• They’re located in %LOCALAPPDATA%\Microsoft\Windows Live Contacts\{GUID}\DBStore, where %LOCALAPPDATA% is an environment variable equivalent to \Users\{USERNAME}\AppData\Local\ on the drive, and {GUID} is a random string assigned to the original user’s profile.
  3. Using LiveContactsView, open the contacts.edb file from the DBStore folder.
  4. Select all fields within the list view.
  5. Export the items to a .csv file.
  6. Import the .csv file into the mail client of your choice.

That’s it!  It’s actually remarkably simple, and it is the best (and only) method I’ve found to accomplish this to date.

SOLUTION: “This is Microsoft Support” telephone scam – Computer ransom lockout

A trend of the past couple of years has been for scammers to contact computer owners directly via telephone in the United States in an effort to convince them that there is a problem with their PC and they’ll need to pay to have it fixed.  In general, these people cannot fix anything, and instead they merely charge exorbitant fees for absolutely nothing. In other words, they scam you.

The call generally goes something like this:

  1. A foreigner with a thick Indian accent identifies himself as a member of Microsoft Support or similar.
  2. He informs you that you have a number of critical problems with your PC and that you will need to have it fixed.
  3. To convince you, he offers to connect remotely and pulls up your Event Log (eventvwr.msc).  He then filters for Warnings, Errors, and Critical events and uses that as evidence that your PC will soon fail to work correctly if you do not pay him to correct it.

The astute among you have probably already sensed that something here is seriously wrong, and it’s not your PC. It’s the fact that someone is calling you to tell you there is a problem with your computer. No one will ever do that. The only way they could possibly know there is a problem is by hacking or guessing.

In this case, it’s mere guesswork, and it’s not even correct most of the time. The Event Log is supposed to log warnings and errors, and even on the healthiest of PCs there are plenty of Error Events that can be safely ignored, as they often don’t amount to anything. The important thing to remember is to never trust someone who calls you about a problem with your PC, and never, EVER let them connect remotely to your PC.

If you do make the mistake of letting them connect, but then you happen to get cold feet and refuse to pay the $180+ they request via credit card, the next thing that happens isn’t pretty. This scammer proceeded to actually follow through on his promise of the PC “not working” if they don’t agree to have him fix it, and so in a few quick steps, behind the user’s back, he enacted what is known as SysKey encryption on the SAM registry hive.

SysKey encryption is a little-known feature of Windows which allows administrators to lock out access to the Security Accounts Manager (SAM) registry hive so that login specifics cannot be stolen and the PC cannot be accessed without knowing the proper credentials. The problem is, unlike other scams, there is no way around the problem; you can’t simply remove the password, as the actual SAM hive has been encrypted entirely by the process. If your Windows installation has had SysKey activated, you’ll see the following message:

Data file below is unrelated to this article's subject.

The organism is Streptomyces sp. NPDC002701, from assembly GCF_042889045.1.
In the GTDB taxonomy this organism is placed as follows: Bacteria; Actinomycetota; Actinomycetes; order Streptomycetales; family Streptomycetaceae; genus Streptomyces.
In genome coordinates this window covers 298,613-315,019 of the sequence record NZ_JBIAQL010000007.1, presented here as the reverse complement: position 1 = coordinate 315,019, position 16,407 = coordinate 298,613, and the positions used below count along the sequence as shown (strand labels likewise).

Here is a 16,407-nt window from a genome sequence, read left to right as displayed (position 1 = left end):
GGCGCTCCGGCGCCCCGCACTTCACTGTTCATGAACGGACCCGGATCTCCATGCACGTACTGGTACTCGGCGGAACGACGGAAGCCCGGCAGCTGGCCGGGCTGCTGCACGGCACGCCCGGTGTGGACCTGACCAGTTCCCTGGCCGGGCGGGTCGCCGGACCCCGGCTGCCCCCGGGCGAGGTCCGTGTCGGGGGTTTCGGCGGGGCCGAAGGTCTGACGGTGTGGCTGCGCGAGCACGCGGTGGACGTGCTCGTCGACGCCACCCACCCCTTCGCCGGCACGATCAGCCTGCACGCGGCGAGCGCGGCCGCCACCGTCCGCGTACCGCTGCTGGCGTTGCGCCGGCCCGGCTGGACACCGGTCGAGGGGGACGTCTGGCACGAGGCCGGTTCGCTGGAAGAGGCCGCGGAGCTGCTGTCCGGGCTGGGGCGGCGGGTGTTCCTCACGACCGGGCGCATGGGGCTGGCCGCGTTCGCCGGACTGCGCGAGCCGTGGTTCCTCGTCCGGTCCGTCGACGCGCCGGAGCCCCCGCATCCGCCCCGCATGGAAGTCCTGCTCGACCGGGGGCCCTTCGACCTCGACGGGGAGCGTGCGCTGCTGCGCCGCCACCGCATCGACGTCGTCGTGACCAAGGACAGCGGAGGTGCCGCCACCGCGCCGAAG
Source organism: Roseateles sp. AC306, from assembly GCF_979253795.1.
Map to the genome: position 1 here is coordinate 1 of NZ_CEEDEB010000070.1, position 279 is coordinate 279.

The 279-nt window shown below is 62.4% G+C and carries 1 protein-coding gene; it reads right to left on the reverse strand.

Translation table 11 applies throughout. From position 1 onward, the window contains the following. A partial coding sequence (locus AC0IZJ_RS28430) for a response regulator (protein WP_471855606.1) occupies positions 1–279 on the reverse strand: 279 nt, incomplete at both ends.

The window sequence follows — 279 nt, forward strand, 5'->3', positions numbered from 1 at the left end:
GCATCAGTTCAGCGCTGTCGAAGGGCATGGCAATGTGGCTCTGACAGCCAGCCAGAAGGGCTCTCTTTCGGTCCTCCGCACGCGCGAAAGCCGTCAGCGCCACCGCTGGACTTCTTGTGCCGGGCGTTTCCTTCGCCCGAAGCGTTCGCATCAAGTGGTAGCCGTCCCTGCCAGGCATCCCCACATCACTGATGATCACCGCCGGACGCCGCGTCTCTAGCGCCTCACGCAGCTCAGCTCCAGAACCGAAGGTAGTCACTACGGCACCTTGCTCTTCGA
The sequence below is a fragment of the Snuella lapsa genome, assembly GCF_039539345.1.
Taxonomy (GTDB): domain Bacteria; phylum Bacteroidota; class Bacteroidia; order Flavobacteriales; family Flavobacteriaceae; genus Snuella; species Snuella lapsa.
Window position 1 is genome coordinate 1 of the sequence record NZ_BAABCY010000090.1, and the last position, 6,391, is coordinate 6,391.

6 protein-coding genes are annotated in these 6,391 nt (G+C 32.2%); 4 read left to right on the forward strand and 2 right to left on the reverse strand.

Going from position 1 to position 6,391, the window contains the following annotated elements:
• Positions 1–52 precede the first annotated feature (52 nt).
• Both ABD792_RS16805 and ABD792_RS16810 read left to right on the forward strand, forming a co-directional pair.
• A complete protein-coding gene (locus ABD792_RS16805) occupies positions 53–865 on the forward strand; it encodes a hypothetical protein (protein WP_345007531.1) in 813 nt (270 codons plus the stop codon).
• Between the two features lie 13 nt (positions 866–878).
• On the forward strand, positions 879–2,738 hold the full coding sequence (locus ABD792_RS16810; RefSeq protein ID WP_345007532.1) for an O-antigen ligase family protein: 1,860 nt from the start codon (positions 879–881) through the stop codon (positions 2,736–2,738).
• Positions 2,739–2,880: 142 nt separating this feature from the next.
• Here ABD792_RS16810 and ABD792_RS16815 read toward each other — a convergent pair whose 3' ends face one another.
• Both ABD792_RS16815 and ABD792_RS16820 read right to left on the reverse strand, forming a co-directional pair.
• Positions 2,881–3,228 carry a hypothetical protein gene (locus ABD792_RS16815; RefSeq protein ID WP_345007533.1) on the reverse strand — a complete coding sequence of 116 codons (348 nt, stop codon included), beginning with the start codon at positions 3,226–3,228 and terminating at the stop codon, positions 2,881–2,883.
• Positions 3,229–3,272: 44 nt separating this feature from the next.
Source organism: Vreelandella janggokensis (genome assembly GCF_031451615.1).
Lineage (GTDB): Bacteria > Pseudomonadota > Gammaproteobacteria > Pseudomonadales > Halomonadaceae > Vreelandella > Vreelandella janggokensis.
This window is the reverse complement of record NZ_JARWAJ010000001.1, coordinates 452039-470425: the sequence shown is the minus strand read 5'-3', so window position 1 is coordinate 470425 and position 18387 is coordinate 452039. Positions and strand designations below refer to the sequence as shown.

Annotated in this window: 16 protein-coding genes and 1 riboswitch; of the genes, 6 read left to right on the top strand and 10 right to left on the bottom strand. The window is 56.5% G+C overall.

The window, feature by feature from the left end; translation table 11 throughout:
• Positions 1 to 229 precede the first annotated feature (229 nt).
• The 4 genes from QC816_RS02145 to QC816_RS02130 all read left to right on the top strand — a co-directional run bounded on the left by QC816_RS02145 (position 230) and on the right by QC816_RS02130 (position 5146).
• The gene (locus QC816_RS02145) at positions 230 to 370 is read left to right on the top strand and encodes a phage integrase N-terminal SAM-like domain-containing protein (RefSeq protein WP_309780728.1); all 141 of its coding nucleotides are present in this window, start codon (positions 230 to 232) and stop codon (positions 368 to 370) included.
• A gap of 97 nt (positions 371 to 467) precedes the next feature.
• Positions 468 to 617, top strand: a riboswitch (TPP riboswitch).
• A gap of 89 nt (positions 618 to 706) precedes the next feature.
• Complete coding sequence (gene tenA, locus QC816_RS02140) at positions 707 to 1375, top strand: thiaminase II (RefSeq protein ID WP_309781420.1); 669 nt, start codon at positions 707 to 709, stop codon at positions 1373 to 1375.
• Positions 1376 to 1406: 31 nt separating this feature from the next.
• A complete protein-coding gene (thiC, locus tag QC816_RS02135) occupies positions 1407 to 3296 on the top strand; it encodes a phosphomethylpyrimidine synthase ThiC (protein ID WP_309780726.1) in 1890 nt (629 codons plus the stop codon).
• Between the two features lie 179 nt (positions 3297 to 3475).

Startup Password

This computer is configured to require a password in order to start up. Please enter the Startup Password below.

The window which appears looks like this:

This computer is configured to require a password in order to start up. Please enter the Startup Password below.

The ONLY solution is to find a clean copy of the registry hives from before this occurred. This scammer knew this, however, and as such, he took an extra step to block any repair or recovery attempts: he deleted all System Restore points on the machine, which normally house backup copies of the registry hives.

Unfortunately for him, I’m a much better technician. When the customer suspected foul play and decided to call me instead of proceeding, I immediately instructed them to power off the PC. Here’s how I fixed the problem without having to reinstall Windows.

FIRST, ensure you don’t have any Restore Points to work with:

  1. Check to ensure that the folder %SYSTEMROOT%\system32\config\RegBack exists.  This is the folder which contains the last known good backup of the hives following a boot.  If it exists, continue.  If not, stop and consider contacting a technician instead.
  2. Reboot the PC and repeatedly press F8 to reach the Advanced Startup Options menu.
  3. Choose Repair your Computer from the menu.
  4. Cancel the automatic repair attempt and instead instruct the system to perform a System Restore to a date prior to the incident occurring.

If no Restore Points exist, your scammer intentionally removed them to prevent this from occurring.  If this happens to you, follow these additional steps to resolve the problem:

  1. POWER OFF your PC immediately.
  2. Boot to external media of some sort (NOT your Windows installation) and navigate to the %SYSTEMROOT%\system32\config folder.
  3. Backup the registry hives in this folder to a temporary location. The files are:
    2. SYSTEM
    3. SAM
    5. DEFAULT
  4. Navigate to %SYSTEMROOT%\system32\config\RegBack as mentioned earlier.
  5. Copy all registry hives from this folder (the same files as listed above) into the %SYSTEMROOT%\system32\config folder.